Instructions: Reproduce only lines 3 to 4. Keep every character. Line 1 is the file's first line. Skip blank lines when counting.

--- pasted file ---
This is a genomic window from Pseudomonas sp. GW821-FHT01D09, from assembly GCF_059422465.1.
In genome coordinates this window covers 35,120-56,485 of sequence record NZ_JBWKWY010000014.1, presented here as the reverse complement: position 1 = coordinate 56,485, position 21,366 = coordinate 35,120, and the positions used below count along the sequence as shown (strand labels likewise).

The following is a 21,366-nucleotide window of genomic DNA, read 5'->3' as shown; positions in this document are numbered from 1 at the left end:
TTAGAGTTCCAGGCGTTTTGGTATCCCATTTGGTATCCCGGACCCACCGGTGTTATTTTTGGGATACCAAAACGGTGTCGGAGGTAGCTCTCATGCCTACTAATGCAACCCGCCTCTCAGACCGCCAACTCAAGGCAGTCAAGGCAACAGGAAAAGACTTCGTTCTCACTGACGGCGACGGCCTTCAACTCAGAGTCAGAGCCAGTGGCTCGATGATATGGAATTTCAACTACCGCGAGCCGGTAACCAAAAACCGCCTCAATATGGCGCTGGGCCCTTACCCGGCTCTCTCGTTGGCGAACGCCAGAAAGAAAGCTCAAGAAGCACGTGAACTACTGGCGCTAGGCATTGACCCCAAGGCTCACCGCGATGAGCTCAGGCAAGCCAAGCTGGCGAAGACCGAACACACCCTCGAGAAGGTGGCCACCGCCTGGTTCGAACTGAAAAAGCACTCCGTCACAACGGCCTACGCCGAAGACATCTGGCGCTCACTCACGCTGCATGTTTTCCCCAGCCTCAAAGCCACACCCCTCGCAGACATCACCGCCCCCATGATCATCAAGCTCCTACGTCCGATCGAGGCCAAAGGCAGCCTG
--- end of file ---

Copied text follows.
The following is a 21,366-nucleotide window of genomic DNA, read 5'->3' as shown; positions in this document are numbered from 1 at the left end:
TTAGAGTTCCAGGCGTTTTGGTATCCCATTTGGTATCCCGGACCCACCGGTGTTATTTTTGGGATACCAAAACGGTGTCGGAGGTAGCTCTCATGCCTACTAATGCAACCCGCCTCTCAGACCGCCAACTCAAGGCAGTCAAGGCAACAGGAAAAGACTTCGTTCTCACTGACGGCGACGGCCTTCAACTCAGAGTCAGAGCCAGTGGCTCGATGATATGGAATTTCAACTACCGCGAGCCGGTAACCAAAAACCGCCTCAATATGGCGCTGGGCCCTTACCCGGCTCTCTCGTTGGCGAACGCCAGAAAGAAAGCTCAAGAAGCACGTGAACTACTGGCGCTAGGCATTGACCCCAAGGCTCACCGCGATGAGCTCAGGCAAGCCAAGCTGGCGAAGACCGAACACACCCTCGAGAAGGTGGCCACCGCCTGGTTCGAACTGAAAAAGCACTCCGTCACAACGGCCTACGCCGAAGACATCTGGCGCTCACTCACGCTGCATGTTTTCCCCAGCCTCAAAGCCACACCCCTCGCAGACATCACCGCCCCCATGATCATCAAGCTCCTACGTCCGATCGAGGCCAAAGGCAGCCTG